Martins, who is now Artist in Residence at the University of Guyana, observes that there is no evidence of calypso as a sustained art in Guyana today. He points out that persons cannot expect to be calypsonians only once a year at Mashramani time. They come out and spend some three or four weeks coming up with a song and singing it for the Calypso Monarch Competition; that could never make a calypsonian. There is much to learn and to practice in achieving the art.
Martins also expressed what others have concluded, that “calypso is dead”. He has reiterated many times that natural cultural change and the demands of popular culture have seen soca overtake and outstrip calypso as the popular music of the day. This has been reflected in both Trinidad Carnival and Crop-Over. The Soca Monarchy has developed a world of its own.
By far the most popular and the biggest event in Barbados is the Soca Monarch Competition at Crop-Over. It is held on what is called “the East Coast” where it has carved out a tradition and culture as a grand event driven by popular culture.
In contrast, Guyana has failed to capitalise as Barbados did on the popularity of soca and its ability to drive a big event. Not only did Guyana allow its Soca Monarch Competition to die (albeit temporarily) but it has surrendered Guyanese soca to a foreign invasion and a borrowed event at Mashramani time and at independence. This is the Guyanese version of J’ Ouvert, borrowed from the Trinidad Carnival. This is a very shallow use and application of a loan word. It describes a mega concert of Trinidadian soca artistes.
This has grown so big, so popular, that for Mashramani 2018 there were three of them: at Providence, at the National Park and a smaller version at Club 704. These should be turned into the event for Guyana’s Soca Monarch Competition. Use the Trinidadians as guest performers, which will draw the crowds, and turn this superficial, meaningless J’ Ouvert into the grand finals for the Soca Monarchy.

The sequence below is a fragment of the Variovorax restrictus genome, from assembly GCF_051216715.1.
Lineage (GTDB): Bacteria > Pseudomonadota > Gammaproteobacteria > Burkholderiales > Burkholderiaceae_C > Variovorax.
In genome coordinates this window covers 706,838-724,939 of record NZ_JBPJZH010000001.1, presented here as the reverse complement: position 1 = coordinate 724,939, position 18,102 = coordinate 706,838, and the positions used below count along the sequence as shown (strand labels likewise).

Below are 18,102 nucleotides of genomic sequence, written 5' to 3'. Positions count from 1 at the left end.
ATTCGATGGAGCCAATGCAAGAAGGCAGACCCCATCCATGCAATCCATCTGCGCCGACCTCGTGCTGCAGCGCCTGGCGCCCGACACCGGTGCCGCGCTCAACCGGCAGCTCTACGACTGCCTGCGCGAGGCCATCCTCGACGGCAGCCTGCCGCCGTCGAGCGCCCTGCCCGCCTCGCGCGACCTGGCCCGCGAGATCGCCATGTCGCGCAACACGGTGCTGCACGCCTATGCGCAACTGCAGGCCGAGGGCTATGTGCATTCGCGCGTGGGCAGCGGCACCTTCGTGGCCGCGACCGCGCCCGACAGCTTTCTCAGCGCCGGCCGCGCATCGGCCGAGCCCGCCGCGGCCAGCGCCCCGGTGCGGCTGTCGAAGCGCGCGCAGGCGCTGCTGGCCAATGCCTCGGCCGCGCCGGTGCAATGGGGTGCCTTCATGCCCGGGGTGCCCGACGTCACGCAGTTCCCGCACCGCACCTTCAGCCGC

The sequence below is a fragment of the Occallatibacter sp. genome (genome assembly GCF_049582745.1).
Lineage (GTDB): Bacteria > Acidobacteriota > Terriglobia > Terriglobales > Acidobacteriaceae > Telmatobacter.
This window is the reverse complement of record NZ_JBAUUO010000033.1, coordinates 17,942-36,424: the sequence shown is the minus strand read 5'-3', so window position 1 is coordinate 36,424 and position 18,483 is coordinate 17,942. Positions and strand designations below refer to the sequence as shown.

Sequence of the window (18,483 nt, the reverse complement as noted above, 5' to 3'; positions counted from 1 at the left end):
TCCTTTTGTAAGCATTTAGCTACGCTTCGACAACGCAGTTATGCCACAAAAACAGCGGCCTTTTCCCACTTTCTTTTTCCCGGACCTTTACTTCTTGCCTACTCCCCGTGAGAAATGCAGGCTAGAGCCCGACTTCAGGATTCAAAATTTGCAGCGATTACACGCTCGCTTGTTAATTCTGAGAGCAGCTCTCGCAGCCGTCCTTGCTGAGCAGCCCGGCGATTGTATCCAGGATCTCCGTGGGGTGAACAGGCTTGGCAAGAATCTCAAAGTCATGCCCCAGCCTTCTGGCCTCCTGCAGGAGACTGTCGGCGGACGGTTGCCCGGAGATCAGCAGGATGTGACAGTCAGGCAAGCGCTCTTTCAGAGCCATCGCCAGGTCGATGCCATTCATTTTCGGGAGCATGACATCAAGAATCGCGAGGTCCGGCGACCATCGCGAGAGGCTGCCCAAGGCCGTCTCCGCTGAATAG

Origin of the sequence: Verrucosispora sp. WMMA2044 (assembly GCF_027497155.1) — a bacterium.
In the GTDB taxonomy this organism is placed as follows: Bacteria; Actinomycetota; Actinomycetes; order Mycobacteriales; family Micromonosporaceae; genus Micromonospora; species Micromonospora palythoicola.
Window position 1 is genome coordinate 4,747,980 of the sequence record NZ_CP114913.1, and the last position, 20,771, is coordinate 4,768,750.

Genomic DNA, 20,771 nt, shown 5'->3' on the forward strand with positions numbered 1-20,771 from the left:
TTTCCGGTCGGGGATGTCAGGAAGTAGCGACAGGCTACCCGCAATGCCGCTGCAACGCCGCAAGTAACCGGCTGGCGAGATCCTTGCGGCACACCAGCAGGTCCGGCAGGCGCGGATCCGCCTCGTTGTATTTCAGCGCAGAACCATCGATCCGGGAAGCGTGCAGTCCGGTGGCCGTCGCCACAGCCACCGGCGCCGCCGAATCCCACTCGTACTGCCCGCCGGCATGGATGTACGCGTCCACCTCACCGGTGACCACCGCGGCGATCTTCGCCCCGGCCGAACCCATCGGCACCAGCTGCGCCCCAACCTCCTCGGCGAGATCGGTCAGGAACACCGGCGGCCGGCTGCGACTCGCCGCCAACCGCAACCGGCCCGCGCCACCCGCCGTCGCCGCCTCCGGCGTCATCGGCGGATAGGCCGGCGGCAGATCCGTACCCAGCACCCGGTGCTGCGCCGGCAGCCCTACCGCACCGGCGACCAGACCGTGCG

It was indeed a masterstroke when the Chutney Competition was introduced into Mashramani, but it has not grown. It has stultified, although it helped to broaden the ethnic diversity of Mashramani and regionalize a bit by having sessions in rural villages. But to restrict it only to those venues is to give in to an argument that it thrives best in locations where the population loves chutney. It is better to sell chutney to everyone else – to showcase chutney as the national indigenous folk music that it is and broaden its base. In 2017 in Trinidad, a chutney number – “Ramsingh Sharma” was a serious contender for Road March. A few years earlier “Bachelor Forever”, a chutney song by K I, took the country by storm. Years ago in Guyana, Rajendra Ramkellawan produced the nation’s most popular song, a chutney titled “Dem Ah Watch Me”.
Guyana must capitalize on that and hold the Chutney Monarchy finals, not lost away in Uitvlugt, but at a grand event in George-town. Each of the song finals should be a major Mashramani production stage-managed with grandeur. They have the potential to realize some of what the original founders of Mashramani had in mind when the festival was conceptualized and crafted.